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Psychiatrist as Expert Witness (From Forensic Psychiatry and Psychology, P 513-535, 1986, William J Curran, et al, eds. -- See NCJ-110591)

NCJ Number
W J Curran; A L McGarry
Date Published
23 pages
This review of the roles of forensic psychiatrists focuses on problems in court practices and legal attitudes toward mental health professions and on factors to be considered in conducting pretrial forensic examinations and in preparing and presenting expert testimony.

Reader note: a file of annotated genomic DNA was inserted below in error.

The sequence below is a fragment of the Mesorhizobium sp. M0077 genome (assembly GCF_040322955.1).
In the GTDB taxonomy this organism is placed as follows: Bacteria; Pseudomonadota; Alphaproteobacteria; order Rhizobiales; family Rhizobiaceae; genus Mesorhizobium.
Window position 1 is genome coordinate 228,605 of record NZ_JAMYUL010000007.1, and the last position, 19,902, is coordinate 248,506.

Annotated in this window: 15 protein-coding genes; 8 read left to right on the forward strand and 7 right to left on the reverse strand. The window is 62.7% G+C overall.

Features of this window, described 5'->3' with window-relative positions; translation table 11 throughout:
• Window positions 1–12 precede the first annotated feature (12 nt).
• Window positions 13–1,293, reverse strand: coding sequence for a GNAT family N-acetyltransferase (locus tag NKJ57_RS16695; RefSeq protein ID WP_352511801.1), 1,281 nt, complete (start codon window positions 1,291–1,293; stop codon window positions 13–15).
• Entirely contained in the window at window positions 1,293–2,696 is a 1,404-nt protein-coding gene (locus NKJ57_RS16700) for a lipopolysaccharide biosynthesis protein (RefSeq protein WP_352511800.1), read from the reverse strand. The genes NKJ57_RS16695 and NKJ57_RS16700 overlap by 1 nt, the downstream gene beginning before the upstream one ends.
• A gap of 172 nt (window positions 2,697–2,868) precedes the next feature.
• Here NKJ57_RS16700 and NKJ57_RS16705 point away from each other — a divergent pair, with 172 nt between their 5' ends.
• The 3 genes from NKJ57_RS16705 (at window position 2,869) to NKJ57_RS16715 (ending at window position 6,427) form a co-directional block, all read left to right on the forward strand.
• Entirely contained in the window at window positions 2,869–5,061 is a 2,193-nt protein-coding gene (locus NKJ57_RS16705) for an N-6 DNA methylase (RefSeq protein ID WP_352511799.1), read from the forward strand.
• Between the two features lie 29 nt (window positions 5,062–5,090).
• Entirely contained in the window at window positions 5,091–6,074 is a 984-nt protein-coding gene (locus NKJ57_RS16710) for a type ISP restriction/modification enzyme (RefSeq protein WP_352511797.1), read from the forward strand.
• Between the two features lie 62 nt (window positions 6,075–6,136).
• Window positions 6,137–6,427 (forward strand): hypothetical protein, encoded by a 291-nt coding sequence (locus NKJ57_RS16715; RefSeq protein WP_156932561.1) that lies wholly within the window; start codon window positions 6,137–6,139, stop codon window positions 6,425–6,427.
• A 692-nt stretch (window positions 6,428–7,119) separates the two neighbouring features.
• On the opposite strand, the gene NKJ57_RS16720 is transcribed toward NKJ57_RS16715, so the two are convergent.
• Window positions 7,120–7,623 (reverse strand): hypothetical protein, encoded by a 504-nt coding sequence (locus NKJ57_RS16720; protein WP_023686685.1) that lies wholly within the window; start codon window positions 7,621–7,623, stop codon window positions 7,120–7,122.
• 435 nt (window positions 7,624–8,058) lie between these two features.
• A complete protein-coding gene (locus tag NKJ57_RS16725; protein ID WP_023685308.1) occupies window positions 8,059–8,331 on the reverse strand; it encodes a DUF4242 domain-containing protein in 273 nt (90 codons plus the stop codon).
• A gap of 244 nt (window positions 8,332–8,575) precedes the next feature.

Before and during the trial the roles of the forensic psychiatrist include educator, investigator, clinical evaluator, interpreter, advisor on trial strategy, advisor on venue and jury selection, drama coach, drama critic, rewrite editor for questions, and personal emotional supporter or therapist for attorneys, parties, or witnesses. Among legal attitudes and procedures that pose difficulties for expert psychiatric evidence are judicial rulings that many issues are understandable by common knowledge and are not subject to expert evaluation and the attitude that psychiatry and psychology lack objective standards. Expert psychiatric witnesses should aim both to produce a high level authority for opinions expressed and to convince the fact-finder of the correctness of the opinion. Conducting a forensic examination and presenting courtroom testimony both require careful preparation. 89 references and discussions of recommended techniques, limitations on psychiatric testimony, and the burden of proof.


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